We arrived at the lake a few minutes later, and Brooklyn and Rex piled out of the Sprinter and went running toward Lake Tahoe’s shallow waters. After a good Frisbee session, we headed back to the van to get ready for our families’ arrival. Rex immediately made the leap into the passenger seats and burrowed under a towel to warm up and dry off. Brooklyn, exhausted, decided she’d camp out in the shade of the electric step. It wasn’t the retractable awning of a camper, but it’d do.
Bright and early Thursday morning a few days later, Elayna, my mom, and I loaded up and pointed the Sprinter at Sparks, Nevada, where we were to pick up flowers for our wedding. Truth be told, I was not looking forward to the three-hour round trip. I was still recuperating from my bachelor party the day beforeâwe lost track of time on the lake while the sun was up and lost money in the casinos that nightâso you might be able to imagine why.
The drive to Sparks was tiresome, but pulling into the flower warehouse perked me up right quick. I was informed along the way that we needed to be a licensed business to purchase flowers from this place. Although my mom technically has her business license, it’s for interior design, not a flower shop. I was advised that I ought to keep my mouth shut.
If anyone questioned me, I’d be Manny from “Fawlty Towers”: “I know nothing!” I was simply the man hired to haul flowers for these two women. I have a knack for talking myself into trouble—something compounded when I’m, uh, ill, so I let Elayna and my mom do the talking. The very nice receptionist, sensing that I was the help, pointed behind her to the big warehouse and told me to get my van and park it around back. I can do that. As I drove the Sprinter 4×4 around the warehouse, I saw a mix of Ford Transits and old Econoline cargo vans with flower company logos. I figured I’d park there and head on in for the flowers.
As I hopped out, an older woman with Coke-bottle glasses and long hair waved frantically at me. Confused, I stared for what was probably an entirely inappropriate amount of time. “Pull it in here!” she yelled as she pointed at an empty space in the warehouse right in front of her. I fired the diesel back up and pulled the van in. Before I even had a chance to shut the Mercedes off, my door was open and the woman was talking to me. “I love your van!” she said, emphasizing the “love.” “How many people does it sit? Do you take it on lots of adventures? What kind of mileage does it get? Why is it so tall? Is this your company van?” So we’re playing 21 Questions, I guess. Normally, when people ask me about the car I’m driving, I’m pretty quick to explain my situation and volunteer that the vehicle is not actually mine. However, in my stateâhungoverâand with the absolute terror of ruining my own wedding on my mind, I did something I’m awful at. I lied. “Yep, it’s my company van,” I said. “Oh, what company do you work for?” Crap. I hadn’t thought that far ahead. “Uh, well actually, it’s my own company.” “Well, what’s it called?” “It doesn’t have a name.” “It doesn’t have a name?” she questioned suspiciously. “Uh, no. I contract out myself, and the van out to companies to haul stuff. Like Uber, but vans.”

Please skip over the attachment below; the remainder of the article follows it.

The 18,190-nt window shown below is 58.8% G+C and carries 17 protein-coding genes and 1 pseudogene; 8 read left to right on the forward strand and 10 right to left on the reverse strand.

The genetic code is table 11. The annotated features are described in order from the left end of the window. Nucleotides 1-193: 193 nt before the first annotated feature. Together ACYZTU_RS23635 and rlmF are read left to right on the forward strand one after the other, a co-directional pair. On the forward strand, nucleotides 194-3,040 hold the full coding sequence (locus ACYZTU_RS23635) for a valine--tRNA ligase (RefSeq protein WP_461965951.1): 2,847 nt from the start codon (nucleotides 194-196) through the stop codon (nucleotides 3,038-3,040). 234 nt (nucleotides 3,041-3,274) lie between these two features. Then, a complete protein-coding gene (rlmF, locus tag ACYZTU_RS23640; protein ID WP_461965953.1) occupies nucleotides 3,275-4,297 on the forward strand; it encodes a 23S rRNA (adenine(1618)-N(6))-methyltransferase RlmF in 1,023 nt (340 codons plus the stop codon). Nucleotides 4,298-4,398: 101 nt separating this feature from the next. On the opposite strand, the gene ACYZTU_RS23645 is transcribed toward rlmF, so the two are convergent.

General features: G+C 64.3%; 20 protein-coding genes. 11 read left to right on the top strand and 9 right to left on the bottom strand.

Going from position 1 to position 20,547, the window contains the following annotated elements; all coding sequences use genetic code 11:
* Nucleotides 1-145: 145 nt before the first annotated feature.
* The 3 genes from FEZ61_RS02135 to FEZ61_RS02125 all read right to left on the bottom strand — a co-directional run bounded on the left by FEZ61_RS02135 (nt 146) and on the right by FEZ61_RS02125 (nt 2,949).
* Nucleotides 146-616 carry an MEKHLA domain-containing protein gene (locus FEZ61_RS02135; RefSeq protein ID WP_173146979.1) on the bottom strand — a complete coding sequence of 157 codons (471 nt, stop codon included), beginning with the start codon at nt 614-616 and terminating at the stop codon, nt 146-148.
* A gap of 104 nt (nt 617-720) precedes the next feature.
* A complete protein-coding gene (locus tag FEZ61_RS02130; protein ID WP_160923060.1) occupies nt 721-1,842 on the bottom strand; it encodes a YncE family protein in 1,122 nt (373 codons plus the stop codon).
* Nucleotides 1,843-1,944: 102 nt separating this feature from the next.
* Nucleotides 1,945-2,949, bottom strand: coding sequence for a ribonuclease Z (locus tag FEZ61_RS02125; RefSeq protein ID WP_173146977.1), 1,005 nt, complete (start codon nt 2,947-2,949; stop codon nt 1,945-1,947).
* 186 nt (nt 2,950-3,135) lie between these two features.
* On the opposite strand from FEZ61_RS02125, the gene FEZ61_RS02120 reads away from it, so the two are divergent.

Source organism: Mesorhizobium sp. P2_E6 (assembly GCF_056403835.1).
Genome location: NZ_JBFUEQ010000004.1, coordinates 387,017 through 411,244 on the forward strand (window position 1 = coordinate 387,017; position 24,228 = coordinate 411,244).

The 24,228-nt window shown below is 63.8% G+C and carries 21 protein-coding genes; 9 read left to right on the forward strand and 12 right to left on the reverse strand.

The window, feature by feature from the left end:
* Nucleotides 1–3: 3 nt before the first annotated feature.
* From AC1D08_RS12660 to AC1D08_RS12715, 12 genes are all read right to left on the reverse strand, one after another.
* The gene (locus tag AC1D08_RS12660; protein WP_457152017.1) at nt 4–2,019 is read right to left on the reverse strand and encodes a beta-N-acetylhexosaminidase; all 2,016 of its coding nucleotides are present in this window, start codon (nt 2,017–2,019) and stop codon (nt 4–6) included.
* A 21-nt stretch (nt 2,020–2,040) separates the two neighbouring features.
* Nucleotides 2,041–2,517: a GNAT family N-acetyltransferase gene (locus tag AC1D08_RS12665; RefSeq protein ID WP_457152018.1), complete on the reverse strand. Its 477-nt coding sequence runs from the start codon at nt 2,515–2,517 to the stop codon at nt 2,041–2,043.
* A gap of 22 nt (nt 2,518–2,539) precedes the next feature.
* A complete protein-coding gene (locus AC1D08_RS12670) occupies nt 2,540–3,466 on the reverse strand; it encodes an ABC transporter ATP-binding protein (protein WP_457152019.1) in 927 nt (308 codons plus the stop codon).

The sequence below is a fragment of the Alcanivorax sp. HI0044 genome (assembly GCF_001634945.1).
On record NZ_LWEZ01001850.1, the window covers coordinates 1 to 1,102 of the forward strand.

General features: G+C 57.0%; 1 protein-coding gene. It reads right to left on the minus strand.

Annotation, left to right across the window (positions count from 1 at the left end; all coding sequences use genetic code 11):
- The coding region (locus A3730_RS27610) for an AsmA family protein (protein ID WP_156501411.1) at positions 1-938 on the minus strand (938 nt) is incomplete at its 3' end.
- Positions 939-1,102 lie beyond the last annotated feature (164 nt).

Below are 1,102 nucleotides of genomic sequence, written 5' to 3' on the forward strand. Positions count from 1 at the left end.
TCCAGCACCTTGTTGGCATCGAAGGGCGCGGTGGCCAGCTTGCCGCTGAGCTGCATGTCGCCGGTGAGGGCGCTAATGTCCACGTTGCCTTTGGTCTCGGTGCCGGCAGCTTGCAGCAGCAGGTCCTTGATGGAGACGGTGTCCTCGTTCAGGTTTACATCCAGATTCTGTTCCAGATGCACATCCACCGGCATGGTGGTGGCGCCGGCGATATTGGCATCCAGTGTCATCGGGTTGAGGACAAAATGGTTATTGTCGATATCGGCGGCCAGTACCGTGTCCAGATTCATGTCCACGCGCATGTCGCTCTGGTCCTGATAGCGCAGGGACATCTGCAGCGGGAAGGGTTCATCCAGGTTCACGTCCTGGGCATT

In attempt to hide from the detective’s questioning, I opened the cargo doors in the hopes she’d forget I existed. Even betterâshe noticed the “4×4” badge on back and got distracted. “Does this really have four-wheel drive?” A break. “Yes! With a two-speed transfer case, so it has a low range. I took it off-road once up in British Columbia, Canada, and it was awesome.” “Oh my gosh, I’m from B.C.!” I breathed a huge sigh of relief as I loaded up, listening to her stories about her childhood in British Columbia. My mom and Elayna then appeared, and I hopped in the Sprinter and got out of Dodge before I was asked any more questions.
My last memory as a single man will forever by tied to this Mercedes-Benz Sprinter 4×4. After spending all Friday morning running last-minute errands and setting up our reception, my groomsmen and I were dressed and ready to go. All seven of us hopped into the van to drive the five minutes to the church. The magnitude of what I was about to do hit me. Wow. I was actually getting married. All of a sudden the opening notes to “Have a Drink on Me” by AC/DC rang out over the stereo. Next thing I know the windows are down, the stereo’s cranked to the max, and we’re all singing along as loud as we can to Brian Johnson. And then I felt fine. We pulled into the church lot, AC/DC still blaring. An hour later and after eight years of waiting, Elayna was my wife. As we hopped back into our beloved Sea Bus to head to the reception, I thought to myself, “Now life couldn’t get any better.”